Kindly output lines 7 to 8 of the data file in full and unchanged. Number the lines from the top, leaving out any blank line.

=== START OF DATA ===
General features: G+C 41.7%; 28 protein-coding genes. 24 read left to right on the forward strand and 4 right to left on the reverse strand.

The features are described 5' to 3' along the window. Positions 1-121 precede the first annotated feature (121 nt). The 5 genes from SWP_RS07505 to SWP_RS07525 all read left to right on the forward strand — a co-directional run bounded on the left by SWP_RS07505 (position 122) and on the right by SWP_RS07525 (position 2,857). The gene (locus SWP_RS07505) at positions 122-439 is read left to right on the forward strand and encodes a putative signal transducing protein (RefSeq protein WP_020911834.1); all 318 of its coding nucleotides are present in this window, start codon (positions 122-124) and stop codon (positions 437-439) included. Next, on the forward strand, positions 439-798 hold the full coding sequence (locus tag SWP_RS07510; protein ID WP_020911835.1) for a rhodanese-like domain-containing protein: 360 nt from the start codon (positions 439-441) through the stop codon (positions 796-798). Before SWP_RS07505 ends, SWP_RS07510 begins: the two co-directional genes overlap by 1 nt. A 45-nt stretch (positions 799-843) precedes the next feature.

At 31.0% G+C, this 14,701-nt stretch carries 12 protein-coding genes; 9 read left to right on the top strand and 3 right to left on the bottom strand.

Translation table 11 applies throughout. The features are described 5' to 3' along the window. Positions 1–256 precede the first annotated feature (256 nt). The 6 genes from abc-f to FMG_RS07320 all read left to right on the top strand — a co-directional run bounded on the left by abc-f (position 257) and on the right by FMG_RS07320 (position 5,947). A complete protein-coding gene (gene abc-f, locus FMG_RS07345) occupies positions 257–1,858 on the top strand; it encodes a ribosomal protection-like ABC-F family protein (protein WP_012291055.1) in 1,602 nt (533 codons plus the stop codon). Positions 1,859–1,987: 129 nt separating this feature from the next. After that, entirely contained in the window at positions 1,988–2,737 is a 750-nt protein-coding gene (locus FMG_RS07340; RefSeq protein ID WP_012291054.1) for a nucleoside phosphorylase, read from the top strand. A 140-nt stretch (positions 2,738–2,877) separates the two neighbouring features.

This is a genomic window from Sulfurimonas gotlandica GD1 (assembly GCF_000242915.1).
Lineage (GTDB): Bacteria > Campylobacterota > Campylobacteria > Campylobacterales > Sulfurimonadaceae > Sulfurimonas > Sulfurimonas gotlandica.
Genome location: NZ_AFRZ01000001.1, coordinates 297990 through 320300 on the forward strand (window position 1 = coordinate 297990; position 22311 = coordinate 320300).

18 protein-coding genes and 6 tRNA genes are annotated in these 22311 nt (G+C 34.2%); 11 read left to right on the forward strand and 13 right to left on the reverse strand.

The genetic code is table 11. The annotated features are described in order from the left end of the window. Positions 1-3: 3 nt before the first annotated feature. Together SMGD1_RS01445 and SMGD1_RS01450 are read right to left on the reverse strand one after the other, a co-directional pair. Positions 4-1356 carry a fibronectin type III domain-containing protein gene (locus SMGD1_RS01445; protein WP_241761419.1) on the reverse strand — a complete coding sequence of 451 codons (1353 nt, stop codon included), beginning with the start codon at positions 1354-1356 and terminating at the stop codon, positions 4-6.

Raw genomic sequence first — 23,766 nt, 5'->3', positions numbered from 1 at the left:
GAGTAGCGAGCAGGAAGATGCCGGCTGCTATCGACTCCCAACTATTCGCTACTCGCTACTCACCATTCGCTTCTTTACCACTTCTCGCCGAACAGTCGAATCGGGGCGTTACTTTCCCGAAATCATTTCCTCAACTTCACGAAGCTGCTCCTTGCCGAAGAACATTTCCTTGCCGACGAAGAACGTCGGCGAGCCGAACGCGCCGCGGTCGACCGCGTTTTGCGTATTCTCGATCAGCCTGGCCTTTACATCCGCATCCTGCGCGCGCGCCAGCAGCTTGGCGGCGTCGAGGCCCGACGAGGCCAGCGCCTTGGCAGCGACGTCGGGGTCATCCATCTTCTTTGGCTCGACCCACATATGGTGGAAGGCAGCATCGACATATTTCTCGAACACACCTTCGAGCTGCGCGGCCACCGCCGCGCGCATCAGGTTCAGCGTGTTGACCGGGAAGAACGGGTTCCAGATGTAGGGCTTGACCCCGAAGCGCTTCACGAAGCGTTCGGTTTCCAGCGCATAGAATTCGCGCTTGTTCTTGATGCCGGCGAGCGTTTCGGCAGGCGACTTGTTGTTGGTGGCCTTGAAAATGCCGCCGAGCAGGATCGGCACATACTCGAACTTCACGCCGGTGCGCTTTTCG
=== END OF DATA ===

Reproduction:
Genome location: NZ_AFRZ01000001.1, coordinates 297990 through 320300 on the forward strand (window position 1 = coordinate 297990; position 22311 = coordinate 320300).

18 protein-coding genes and 6 tRNA genes are annotated in these 22311 nt (G+C 34.2%); 11 read left to right on the forward strand and 13 right to left on the reverse strand.